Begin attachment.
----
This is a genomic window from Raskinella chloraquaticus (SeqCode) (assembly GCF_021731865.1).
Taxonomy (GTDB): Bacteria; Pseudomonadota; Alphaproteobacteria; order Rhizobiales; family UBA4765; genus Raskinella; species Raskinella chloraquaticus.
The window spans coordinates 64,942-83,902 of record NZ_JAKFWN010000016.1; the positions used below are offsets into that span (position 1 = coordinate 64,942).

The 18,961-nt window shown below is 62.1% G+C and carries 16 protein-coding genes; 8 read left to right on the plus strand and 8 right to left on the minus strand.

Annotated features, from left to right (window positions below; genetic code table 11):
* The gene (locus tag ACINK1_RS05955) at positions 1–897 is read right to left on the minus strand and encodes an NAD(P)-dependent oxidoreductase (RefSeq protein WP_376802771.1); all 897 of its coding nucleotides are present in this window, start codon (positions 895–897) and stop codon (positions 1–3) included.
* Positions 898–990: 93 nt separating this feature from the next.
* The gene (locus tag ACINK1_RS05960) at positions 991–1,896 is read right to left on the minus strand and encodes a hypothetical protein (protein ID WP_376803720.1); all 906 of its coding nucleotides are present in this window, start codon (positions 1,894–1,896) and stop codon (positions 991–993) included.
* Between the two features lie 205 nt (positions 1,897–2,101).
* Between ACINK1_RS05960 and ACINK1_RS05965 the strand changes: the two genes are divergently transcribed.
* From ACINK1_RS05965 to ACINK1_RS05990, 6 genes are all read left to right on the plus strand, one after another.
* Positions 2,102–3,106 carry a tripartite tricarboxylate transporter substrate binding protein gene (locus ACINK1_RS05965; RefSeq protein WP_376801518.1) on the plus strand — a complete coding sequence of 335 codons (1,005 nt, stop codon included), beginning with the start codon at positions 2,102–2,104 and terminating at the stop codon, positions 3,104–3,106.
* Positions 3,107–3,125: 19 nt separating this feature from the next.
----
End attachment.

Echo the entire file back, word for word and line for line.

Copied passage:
This is a genomic window from Raskinella chloraquaticus (SeqCode) (assembly GCF_021731865.1).
Taxonomy (GTDB): Bacteria; Pseudomonadota; Alphaproteobacteria; order Rhizobiales; family UBA4765; genus Raskinella; species Raskinella chloraquaticus.
The window spans coordinates 64,942-83,902 of record NZ_JAKFWN010000016.1; the positions used below are offsets into that span (position 1 = coordinate 64,942).

The 18,961-nt window shown below is 62.1% G+C and carries 16 protein-coding genes; 8 read left to right on the plus strand and 8 right to left on the minus strand.

Annotated features, from left to right (window positions below; genetic code table 11):
* The gene (locus tag ACINK1_RS05955) at positions 1–897 is read right to left on the minus strand and encodes an NAD(P)-dependent oxidoreductase (RefSeq protein WP_376802771.1); all 897 of its coding nucleotides are present in this window, start codon (positions 895–897) and stop codon (positions 1–3) included.
* Positions 898–990: 93 nt separating this feature from the next.
* The gene (locus tag ACINK1_RS05960) at positions 991–1,896 is read right to left on the minus strand and encodes a hypothetical protein (protein ID WP_376803720.1); all 906 of its coding nucleotides are present in this window, start codon (positions 1,894–1,896) and stop codon (positions 991–993) included.
* Between the two features lie 205 nt (positions 1,897–2,101).
* Between ACINK1_RS05960 and ACINK1_RS05965 the strand changes: the two genes are divergently transcribed.
* From ACINK1_RS05965 to ACINK1_RS05990, 6 genes are all read left to right on the plus strand, one after another.
* Positions 2,102–3,106 carry a tripartite tricarboxylate transporter substrate binding protein gene (locus ACINK1_RS05965; RefSeq protein WP_376801518.1) on the plus strand — a complete coding sequence of 335 codons (1,005 nt, stop codon included), beginning with the start codon at positions 2,102–2,104 and terminating at the stop codon, positions 3,104–3,106.
* Positions 3,107–3,125: 19 nt separating this feature from the next.